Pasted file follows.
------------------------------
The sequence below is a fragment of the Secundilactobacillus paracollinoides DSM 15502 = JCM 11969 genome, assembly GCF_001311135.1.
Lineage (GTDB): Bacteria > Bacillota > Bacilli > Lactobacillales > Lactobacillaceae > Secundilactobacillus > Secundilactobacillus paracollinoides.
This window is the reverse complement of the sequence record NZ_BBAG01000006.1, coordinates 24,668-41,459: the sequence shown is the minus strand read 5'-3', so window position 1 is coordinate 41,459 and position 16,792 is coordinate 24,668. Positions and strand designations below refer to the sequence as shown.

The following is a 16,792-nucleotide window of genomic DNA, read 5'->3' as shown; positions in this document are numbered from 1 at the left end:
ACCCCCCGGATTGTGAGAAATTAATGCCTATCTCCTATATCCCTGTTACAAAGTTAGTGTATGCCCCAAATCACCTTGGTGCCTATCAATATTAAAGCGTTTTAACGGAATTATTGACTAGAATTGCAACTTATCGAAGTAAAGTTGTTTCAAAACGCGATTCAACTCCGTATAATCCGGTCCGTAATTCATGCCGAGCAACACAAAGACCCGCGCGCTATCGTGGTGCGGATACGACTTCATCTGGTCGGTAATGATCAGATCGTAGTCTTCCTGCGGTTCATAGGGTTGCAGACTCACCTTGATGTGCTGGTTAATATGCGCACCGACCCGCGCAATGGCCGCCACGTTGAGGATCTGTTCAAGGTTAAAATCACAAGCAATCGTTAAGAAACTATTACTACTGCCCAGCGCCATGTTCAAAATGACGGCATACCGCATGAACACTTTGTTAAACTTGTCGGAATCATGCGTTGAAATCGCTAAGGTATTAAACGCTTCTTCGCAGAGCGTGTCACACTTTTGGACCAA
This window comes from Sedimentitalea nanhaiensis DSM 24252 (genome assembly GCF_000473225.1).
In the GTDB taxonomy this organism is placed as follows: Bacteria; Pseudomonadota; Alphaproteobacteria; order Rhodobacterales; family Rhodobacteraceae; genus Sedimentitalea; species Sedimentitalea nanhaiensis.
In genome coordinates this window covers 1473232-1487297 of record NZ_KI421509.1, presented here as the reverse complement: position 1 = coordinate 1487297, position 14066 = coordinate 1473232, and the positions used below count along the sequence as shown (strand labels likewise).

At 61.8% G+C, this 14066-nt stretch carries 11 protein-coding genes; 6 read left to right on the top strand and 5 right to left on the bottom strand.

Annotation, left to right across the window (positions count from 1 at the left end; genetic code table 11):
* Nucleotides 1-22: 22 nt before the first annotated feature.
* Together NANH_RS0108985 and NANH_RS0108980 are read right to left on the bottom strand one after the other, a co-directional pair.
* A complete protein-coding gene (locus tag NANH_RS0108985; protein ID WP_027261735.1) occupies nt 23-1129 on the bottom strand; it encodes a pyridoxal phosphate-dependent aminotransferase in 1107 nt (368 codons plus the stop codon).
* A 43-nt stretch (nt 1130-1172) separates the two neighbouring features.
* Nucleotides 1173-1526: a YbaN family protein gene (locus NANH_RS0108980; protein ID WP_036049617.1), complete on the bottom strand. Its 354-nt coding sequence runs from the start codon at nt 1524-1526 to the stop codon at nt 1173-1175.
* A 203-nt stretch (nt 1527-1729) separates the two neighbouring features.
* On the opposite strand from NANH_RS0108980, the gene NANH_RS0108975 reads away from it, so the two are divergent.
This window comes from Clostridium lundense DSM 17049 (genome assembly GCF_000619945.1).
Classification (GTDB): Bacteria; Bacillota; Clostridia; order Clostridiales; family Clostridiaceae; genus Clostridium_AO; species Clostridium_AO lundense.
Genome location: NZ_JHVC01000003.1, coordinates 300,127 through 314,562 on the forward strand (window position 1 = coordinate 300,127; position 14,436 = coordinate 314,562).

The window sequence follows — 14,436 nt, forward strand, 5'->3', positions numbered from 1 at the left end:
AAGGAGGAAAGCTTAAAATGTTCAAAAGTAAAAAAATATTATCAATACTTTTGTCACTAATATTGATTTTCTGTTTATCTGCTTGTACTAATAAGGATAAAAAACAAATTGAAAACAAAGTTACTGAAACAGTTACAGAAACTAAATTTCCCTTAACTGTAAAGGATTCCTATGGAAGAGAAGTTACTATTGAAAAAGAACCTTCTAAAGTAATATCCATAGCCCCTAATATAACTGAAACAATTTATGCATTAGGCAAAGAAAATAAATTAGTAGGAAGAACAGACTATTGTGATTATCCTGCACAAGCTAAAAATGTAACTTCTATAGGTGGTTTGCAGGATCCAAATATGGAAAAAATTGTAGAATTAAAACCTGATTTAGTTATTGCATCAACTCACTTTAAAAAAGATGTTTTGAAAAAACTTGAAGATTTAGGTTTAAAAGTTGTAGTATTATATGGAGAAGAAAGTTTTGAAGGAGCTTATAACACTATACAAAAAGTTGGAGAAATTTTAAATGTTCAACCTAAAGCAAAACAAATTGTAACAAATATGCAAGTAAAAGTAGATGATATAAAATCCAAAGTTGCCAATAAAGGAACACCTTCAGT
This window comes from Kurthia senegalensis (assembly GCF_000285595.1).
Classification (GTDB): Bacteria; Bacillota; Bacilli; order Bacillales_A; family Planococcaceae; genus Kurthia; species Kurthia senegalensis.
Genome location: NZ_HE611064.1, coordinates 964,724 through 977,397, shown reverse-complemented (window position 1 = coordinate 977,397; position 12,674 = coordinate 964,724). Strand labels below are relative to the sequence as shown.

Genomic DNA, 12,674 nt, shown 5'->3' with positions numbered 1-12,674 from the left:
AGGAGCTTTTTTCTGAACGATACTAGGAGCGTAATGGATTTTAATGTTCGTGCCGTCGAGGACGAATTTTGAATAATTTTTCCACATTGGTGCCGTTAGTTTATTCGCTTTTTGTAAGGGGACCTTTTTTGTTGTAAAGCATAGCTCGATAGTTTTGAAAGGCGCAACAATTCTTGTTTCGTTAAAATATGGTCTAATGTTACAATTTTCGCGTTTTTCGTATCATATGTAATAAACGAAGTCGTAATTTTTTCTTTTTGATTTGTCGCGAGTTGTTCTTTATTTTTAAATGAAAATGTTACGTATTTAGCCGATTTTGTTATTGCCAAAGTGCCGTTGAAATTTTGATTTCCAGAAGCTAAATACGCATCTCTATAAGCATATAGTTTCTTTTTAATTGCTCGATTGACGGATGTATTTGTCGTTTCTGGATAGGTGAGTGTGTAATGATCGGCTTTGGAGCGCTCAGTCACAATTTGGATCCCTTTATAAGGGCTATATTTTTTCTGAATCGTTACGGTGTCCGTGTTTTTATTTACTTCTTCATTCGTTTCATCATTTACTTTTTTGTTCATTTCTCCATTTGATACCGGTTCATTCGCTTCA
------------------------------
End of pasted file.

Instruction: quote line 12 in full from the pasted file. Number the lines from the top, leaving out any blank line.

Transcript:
* Together NANH_RS0108985 and NANH_RS0108980 are read right to left on the bottom strand one after the other, a co-directional pair.